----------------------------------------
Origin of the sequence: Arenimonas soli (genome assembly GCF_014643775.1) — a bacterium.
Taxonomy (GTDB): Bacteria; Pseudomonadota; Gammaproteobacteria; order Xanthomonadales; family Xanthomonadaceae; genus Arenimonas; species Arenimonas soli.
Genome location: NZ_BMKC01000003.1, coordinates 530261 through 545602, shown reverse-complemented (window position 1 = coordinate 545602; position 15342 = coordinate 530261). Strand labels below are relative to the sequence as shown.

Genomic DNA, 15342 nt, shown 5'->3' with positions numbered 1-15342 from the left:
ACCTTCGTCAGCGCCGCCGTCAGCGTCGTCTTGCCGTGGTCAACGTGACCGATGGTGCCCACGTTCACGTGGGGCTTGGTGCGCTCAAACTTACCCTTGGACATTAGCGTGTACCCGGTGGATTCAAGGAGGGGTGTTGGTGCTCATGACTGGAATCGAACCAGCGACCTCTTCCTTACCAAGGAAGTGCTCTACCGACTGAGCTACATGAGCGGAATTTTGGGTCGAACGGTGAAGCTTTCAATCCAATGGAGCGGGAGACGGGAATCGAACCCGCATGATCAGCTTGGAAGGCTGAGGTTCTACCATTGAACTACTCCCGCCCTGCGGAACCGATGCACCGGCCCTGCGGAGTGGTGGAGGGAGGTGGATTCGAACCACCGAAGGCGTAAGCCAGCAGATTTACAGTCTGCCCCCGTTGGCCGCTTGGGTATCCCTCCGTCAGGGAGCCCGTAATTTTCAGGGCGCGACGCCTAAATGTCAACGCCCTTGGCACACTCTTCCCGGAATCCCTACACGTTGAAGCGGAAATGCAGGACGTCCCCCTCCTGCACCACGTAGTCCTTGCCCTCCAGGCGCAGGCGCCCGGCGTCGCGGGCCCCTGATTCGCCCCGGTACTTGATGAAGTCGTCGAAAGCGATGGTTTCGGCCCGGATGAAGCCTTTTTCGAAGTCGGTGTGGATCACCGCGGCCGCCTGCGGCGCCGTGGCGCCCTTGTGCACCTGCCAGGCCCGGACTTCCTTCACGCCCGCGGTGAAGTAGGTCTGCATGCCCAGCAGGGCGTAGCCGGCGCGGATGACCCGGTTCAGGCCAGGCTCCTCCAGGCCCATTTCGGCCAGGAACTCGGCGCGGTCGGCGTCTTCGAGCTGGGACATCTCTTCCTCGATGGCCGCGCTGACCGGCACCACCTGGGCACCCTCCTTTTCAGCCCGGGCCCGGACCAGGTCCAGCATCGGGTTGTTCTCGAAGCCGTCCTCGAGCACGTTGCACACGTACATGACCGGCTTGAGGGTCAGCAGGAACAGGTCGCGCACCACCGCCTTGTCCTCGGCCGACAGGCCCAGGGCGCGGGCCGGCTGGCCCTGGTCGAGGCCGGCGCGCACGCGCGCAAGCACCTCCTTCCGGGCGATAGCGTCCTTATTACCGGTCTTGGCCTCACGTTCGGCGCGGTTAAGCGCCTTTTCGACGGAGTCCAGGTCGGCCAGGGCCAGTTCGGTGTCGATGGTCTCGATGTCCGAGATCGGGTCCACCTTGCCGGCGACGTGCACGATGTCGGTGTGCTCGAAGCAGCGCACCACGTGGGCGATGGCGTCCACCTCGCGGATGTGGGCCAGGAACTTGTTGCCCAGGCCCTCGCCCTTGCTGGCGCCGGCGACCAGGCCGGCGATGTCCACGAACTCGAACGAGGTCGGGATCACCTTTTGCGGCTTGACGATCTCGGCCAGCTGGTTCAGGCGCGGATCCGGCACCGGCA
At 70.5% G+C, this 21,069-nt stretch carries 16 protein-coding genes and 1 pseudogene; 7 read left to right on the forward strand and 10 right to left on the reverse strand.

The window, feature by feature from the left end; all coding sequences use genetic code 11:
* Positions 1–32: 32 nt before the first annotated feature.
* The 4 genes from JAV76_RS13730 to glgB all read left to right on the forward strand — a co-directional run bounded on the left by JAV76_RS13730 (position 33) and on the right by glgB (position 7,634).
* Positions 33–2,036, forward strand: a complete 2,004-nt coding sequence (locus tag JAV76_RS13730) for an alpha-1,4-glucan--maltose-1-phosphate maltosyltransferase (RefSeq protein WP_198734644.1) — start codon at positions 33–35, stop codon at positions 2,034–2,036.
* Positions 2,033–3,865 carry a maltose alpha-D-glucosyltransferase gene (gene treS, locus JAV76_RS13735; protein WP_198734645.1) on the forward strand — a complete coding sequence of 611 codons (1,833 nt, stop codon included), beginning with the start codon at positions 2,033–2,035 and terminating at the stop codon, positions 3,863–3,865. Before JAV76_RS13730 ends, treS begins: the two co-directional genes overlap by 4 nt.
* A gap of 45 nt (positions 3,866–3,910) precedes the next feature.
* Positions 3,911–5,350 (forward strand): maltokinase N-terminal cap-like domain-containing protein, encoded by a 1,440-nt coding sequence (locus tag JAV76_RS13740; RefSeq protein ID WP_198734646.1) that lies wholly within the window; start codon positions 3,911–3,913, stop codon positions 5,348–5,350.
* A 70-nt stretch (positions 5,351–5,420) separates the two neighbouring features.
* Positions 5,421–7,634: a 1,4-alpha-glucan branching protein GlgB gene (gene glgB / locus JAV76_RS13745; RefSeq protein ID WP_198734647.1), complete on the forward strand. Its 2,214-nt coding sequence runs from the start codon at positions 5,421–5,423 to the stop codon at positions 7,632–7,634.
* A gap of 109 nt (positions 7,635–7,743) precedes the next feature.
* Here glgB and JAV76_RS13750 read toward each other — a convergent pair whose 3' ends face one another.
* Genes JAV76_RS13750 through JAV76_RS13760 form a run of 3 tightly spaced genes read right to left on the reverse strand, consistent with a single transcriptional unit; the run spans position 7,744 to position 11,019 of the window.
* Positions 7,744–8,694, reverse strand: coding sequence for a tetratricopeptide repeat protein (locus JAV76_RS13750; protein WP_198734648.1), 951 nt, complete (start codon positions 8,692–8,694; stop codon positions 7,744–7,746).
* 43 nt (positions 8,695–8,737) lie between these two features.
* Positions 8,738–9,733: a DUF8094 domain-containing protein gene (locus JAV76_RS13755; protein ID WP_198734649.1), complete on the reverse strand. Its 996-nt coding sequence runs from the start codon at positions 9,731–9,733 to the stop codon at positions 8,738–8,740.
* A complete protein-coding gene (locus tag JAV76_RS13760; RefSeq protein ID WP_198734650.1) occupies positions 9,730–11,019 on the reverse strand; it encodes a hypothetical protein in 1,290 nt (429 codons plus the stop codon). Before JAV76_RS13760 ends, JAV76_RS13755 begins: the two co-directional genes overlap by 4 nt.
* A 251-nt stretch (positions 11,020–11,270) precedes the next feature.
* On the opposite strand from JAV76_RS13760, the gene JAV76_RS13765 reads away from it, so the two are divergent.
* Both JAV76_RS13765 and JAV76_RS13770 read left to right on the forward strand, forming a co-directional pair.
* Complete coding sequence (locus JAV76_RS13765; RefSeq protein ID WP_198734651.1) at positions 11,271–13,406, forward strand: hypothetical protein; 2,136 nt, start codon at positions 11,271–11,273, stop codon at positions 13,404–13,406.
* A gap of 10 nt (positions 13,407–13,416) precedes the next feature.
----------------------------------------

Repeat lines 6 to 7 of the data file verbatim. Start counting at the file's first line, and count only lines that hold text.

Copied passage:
At 70.5% G+C, this 21,069-nt stretch carries 16 protein-coding genes and 1 pseudogene; 7 read left to right on the forward strand and 10 right to left on the reverse strand.

The window, feature by feature from the left end; all coding sequences use genetic code 11: